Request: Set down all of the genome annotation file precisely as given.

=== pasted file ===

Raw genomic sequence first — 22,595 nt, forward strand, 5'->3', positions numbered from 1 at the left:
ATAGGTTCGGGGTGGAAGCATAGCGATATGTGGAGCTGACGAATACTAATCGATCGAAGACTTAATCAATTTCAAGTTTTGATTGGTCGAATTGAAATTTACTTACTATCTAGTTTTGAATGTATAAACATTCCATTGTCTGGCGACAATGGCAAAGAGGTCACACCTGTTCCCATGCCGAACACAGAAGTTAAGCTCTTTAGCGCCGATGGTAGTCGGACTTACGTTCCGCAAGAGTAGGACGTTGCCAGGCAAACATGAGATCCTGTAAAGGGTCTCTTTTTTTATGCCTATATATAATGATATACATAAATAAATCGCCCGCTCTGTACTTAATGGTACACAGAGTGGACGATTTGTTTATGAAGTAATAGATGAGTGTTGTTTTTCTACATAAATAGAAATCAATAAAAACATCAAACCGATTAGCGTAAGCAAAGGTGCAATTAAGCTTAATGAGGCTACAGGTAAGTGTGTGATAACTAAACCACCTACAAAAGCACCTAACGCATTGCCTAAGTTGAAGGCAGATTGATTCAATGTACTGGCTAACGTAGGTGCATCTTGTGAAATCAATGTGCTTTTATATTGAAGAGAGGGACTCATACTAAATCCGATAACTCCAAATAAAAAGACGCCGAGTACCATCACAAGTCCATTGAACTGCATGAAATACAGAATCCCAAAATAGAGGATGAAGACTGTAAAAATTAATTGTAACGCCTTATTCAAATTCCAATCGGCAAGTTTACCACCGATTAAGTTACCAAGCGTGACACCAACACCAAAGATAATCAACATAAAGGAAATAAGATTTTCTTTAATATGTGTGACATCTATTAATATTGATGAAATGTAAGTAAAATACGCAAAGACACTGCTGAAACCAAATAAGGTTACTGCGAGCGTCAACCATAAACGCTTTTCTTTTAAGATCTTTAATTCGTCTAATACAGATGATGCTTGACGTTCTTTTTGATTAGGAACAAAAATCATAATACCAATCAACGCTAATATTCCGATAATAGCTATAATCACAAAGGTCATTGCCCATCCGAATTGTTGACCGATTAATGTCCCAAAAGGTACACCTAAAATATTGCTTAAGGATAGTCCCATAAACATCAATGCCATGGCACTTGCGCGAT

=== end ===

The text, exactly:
Raw genomic sequence first — 22,595 nt, forward strand, 5'->3', positions numbered from 1 at the left:
ATAGGTTCGGGGTGGAAGCATAGCGATATGTGGAGCTGACGAATACTAATCGATCGAAGACTTAATCAATTTCAAGTTTTGATTGGTCGAATTGAAATTTACTTACTATCTAGTTTTGAATGTATAAACATTCCATTGTCTGGCGACAATGGCAAAGAGGTCACACCTGTTCCCATGCCGAACACAGAAGTTAAGCTCTTTAGCGCCGATGGTAGTCGGACTTACGTTCCGCAAGAGTAGGACGTTGCCAGGCAAACATGAGATCCTGTAAAGGGTCTCTTTTTTTATGCCTATATATAATGATATACATAAATAAATCGCCCGCTCTGTACTTAATGGTACACAGAGTGGACGATTTGTTTATGAAGTAATAGATGAGTGTTGTTTTTCTACATAAATAGAAATCAATAAAAACATCAAACCGATTAGCGTAAGCAAAGGTGCAATTAAGCTTAATGAGGCTACAGGTAAGTGTGTGATAACTAAACCACCTACAAAAGCACCTAACGCATTGCCTAAGTTGAAGGCAGATTGATTCAATGTACTGGCTAACGTAGGTGCATCTTGTGAAATCAATGTGCTTTTATATTGAAGAGAGGGACTCATACTAAATCCGATAACTCCAAATAAAAAGACGCCGAGTACCATCACAAGTCCATTGAACTGCATGAAATACAGAATCCCAAAATAGAGGATGAAGACTGTAAAAATTAATTGTAACGCCTTATTCAAATTCCAATCGGCAAGTTTACCACCGATTAAGTTACCAAGCGTGACACCAACACCAAAGATAATCAACATAAAGGAAATAAGATTTTCTTTAATATGTGTGACATCTATTAATATTGATGAAATGTAAGTAAAATACGCAAAGACACTGCTGAAACCAAATAAGGTTACTGCGAGCGTCAACCATAAACGCTTTTCTTTTAAGATCTTTAATTCGTCTAATACAGATGATGCTTGACGTTCTTTTTGATTAGGAACAAAAATCATAATACCAATCAACGCTAATATTCCGATAATAGCTATAATCACAAAGGTCATTGCCCATCCGAATTGTTGACCGATTAATGTCCCAAAAGGTACACCTAAAATATTGCTTAAGGATAGTCCCATAAACATCAATGCCATGGCACTTGCGCGAT